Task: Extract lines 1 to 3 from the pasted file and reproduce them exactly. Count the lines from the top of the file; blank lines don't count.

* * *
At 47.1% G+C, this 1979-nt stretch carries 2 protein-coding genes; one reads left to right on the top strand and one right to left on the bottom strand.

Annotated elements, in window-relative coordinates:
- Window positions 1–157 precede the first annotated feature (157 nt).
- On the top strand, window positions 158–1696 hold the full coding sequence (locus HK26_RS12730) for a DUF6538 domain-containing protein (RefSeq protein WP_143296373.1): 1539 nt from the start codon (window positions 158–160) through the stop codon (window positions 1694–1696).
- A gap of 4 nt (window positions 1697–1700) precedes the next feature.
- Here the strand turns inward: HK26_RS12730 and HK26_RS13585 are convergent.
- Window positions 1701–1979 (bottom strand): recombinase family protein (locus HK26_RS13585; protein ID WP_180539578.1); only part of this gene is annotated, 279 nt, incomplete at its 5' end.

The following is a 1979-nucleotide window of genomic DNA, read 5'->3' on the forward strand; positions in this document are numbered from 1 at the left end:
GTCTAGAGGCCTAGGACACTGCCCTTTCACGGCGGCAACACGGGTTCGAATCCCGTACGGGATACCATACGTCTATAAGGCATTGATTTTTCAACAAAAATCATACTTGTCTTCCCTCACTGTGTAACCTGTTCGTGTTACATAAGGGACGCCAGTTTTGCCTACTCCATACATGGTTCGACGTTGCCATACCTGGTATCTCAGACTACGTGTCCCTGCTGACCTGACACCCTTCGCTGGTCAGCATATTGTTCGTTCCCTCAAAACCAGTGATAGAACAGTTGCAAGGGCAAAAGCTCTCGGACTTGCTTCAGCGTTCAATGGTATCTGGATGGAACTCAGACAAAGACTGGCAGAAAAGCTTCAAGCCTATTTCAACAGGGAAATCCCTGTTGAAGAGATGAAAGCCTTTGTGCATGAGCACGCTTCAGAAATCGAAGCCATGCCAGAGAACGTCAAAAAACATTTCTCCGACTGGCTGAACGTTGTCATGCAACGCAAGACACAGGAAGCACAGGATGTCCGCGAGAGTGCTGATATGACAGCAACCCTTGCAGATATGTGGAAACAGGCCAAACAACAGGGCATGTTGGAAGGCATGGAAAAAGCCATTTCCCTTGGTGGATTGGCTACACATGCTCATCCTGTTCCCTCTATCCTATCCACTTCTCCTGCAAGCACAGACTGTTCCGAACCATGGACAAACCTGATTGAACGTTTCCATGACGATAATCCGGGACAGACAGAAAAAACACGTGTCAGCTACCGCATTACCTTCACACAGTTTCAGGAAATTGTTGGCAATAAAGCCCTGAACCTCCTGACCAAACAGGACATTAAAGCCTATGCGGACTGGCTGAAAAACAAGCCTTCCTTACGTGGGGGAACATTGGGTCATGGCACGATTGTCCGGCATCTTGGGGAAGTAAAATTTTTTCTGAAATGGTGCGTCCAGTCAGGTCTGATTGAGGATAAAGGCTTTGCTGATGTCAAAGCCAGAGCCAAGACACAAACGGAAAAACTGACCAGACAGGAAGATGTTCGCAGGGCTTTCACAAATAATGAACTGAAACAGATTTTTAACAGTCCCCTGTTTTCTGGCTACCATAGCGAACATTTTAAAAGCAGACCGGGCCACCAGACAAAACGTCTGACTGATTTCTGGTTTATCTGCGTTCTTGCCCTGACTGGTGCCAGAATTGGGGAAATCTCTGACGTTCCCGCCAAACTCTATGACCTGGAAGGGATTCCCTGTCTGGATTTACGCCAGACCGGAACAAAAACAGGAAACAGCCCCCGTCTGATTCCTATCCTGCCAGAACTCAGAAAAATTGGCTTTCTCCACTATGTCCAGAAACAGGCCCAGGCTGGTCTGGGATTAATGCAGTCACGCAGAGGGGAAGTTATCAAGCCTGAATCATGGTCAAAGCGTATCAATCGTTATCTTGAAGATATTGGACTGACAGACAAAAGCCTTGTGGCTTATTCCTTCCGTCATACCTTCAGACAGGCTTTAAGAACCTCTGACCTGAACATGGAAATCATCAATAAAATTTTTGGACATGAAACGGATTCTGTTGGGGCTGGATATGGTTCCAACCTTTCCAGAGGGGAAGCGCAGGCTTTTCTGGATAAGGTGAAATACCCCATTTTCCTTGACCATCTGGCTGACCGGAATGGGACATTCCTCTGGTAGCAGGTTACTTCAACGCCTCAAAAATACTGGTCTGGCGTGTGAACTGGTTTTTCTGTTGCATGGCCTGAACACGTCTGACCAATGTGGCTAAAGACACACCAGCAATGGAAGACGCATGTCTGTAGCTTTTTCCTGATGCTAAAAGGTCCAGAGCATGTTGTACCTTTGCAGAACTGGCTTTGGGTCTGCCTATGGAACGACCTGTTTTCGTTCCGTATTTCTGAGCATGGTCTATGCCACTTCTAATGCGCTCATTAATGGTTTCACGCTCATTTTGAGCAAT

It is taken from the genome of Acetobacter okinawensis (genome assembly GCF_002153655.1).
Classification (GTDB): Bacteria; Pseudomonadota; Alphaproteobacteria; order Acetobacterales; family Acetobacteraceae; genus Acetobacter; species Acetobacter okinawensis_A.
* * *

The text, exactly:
At 47.1% G+C, this 1979-nt stretch carries 2 protein-coding genes; one reads left to right on the top strand and one right to left on the bottom strand.

Annotated elements, in window-relative coordinates:
- Window positions 1–157 precede the first annotated feature (157 nt).